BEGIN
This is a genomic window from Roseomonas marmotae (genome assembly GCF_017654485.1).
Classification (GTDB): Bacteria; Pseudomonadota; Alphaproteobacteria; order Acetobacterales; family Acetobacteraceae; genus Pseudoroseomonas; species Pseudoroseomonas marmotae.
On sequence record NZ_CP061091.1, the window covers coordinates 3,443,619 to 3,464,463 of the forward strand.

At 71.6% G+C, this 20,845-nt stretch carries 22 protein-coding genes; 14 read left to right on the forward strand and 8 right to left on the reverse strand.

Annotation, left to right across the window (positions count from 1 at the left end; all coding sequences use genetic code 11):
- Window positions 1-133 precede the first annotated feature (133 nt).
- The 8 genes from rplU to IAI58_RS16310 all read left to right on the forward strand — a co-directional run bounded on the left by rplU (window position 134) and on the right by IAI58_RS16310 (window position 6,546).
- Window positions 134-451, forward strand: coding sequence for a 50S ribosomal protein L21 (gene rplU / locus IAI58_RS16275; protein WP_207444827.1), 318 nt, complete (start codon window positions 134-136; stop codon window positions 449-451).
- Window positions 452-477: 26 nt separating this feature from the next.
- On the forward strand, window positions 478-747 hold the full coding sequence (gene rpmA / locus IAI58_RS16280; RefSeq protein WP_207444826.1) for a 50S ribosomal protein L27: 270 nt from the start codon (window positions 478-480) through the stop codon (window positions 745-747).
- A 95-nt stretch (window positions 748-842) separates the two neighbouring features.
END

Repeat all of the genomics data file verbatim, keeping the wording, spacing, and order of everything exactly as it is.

This is a genomic window from Roseomonas marmotae (genome assembly GCF_017654485.1).
Classification (GTDB): Bacteria; Pseudomonadota; Alphaproteobacteria; order Acetobacterales; family Acetobacteraceae; genus Pseudoroseomonas; species Pseudoroseomonas marmotae.
On sequence record NZ_CP061091.1, the window covers coordinates 3,443,619 to 3,464,463 of the forward strand.

At 71.6% G+C, this 20,845-nt stretch carries 22 protein-coding genes; 14 read left to right on the forward strand and 8 right to left on the reverse strand.

Annotation, left to right across the window (positions count from 1 at the left end; all coding sequences use genetic code 11):
- Window positions 1-133 precede the first annotated feature (133 nt).
- The 8 genes from rplU to IAI58_RS16310 all read left to right on the forward strand — a co-directional run bounded on the left by rplU (window position 134) and on the right by IAI58_RS16310 (window position 6,546).
- Window positions 134-451, forward strand: coding sequence for a 50S ribosomal protein L21 (gene rplU / locus IAI58_RS16275; protein WP_207444827.1), 318 nt, complete (start codon window positions 134-136; stop codon window positions 449-451).
- Window positions 452-477: 26 nt separating this feature from the next.
- On the forward strand, window positions 478-747 hold the full coding sequence (gene rpmA / locus IAI58_RS16280; RefSeq protein WP_207444826.1) for a 50S ribosomal protein L27: 270 nt from the start codon (window positions 478-480) through the stop codon (window positions 745-747).
- A 95-nt stretch (window positions 748-842) separates the two neighbouring features.